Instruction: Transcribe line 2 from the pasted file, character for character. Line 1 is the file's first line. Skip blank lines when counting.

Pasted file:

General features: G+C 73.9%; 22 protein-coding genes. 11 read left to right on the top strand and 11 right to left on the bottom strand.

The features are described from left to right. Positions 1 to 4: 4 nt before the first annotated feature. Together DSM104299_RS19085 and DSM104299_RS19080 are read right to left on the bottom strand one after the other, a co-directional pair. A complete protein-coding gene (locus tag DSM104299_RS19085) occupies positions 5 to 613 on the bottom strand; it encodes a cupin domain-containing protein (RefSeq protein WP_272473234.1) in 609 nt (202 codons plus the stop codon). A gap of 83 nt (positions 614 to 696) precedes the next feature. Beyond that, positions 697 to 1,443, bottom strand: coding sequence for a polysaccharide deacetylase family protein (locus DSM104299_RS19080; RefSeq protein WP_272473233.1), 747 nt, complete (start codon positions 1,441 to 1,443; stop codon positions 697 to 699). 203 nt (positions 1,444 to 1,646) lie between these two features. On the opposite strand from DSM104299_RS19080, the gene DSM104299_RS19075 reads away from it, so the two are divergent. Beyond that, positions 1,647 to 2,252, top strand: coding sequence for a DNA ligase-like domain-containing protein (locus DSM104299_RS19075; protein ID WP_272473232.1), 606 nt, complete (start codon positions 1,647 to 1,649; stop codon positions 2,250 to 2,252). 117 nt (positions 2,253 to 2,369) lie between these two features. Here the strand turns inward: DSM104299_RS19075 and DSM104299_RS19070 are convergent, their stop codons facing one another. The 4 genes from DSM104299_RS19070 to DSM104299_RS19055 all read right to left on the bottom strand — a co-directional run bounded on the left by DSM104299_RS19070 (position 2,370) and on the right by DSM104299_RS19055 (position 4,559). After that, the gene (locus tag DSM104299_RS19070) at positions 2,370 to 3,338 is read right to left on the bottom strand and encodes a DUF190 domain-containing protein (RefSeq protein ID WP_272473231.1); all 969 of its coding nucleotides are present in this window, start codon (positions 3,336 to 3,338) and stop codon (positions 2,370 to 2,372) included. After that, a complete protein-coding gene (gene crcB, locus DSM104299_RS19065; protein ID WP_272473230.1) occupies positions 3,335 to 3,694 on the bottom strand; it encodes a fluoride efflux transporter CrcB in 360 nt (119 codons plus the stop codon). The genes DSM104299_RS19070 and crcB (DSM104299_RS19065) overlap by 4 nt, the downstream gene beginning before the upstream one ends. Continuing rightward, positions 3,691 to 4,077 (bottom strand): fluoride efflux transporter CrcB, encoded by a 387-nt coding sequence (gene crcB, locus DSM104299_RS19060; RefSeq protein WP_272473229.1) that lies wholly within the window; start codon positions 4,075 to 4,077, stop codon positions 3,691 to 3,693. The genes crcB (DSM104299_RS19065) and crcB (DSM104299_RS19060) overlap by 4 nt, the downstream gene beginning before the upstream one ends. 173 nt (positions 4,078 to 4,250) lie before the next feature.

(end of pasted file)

The features are described from left to right. Positions 1 to 4: 4 nt before the first annotated feature. Together DSM104299_RS19085 and DSM104299_RS19080 are read right to left on the bottom strand one after the other, a co-directional pair. A complete protein-coding gene (locus tag DSM104299_RS19085) occupies positions 5 to 613 on the bottom strand; it encodes a cupin domain-containing protein (RefSeq protein WP_272473234.1) in 609 nt (202 codons plus the stop codon). A gap of 83 nt (positions 614 to 696) precedes the next feature. Beyond that, positions 697 to 1,443, bottom strand: coding sequence for a polysaccharide deacetylase family protein (locus DSM104299_RS19080; RefSeq protein WP_272473233.1), 747 nt, complete (start codon positions 1,441 to 1,443; stop codon positions 697 to 699). 203 nt (positions 1,444 to 1,646) lie between these two features. On the opposite strand from DSM104299_RS19080, the gene DSM104299_RS19075 reads away from it, so the two are divergent. Beyond that, positions 1,647 to 2,252, top strand: coding sequence for a DNA ligase-like domain-containing protein (locus DSM104299_RS19075; protein ID WP_272473232.1), 606 nt, complete (start codon positions 1,647 to 1,649; stop codon positions 2,250 to 2,252). 117 nt (positions 2,253 to 2,369) lie between these two features. Here the strand turns inward: DSM104299_RS19075 and DSM104299_RS19070 are convergent, their stop codons facing one another. The 4 genes from DSM104299_RS19070 to DSM104299_RS19055 all read right to left on the bottom strand — a co-directional run bounded on the left by DSM104299_RS19070 (position 2,370) and on the right by DSM104299_RS19055 (position 4,559). After that, the gene (locus tag DSM104299_RS19070) at positions 2,370 to 3,338 is read right to left on the bottom strand and encodes a DUF190 domain-containing protein (RefSeq protein ID WP_272473231.1); all 969 of its coding nucleotides are present in this window, start codon (positions 3,336 to 3,338) and stop codon (positions 2,370 to 2,372) included. After that, a complete protein-coding gene (gene crcB, locus DSM104299_RS19065; protein ID WP_272473230.1) occupies positions 3,335 to 3,694 on the bottom strand; it encodes a fluoride efflux transporter CrcB in 360 nt (119 codons plus the stop codon). The genes DSM104299_RS19070 and crcB (DSM104299_RS19065) overlap by 4 nt, the downstream gene beginning before the upstream one ends. Continuing rightward, positions 3,691 to 4,077 (bottom strand): fluoride efflux transporter CrcB, encoded by a 387-nt coding sequence (gene crcB, locus DSM104299_RS19060; RefSeq protein WP_272473229.1) that lies wholly within the window; start codon positions 4,075 to 4,077, stop codon positions 3,691 to 3,693. The genes crcB (DSM104299_RS19065) and crcB (DSM104299_RS19060) overlap by 4 nt, the downstream gene beginning before the upstream one ends. 173 nt (positions 4,078 to 4,250) lie before the next feature.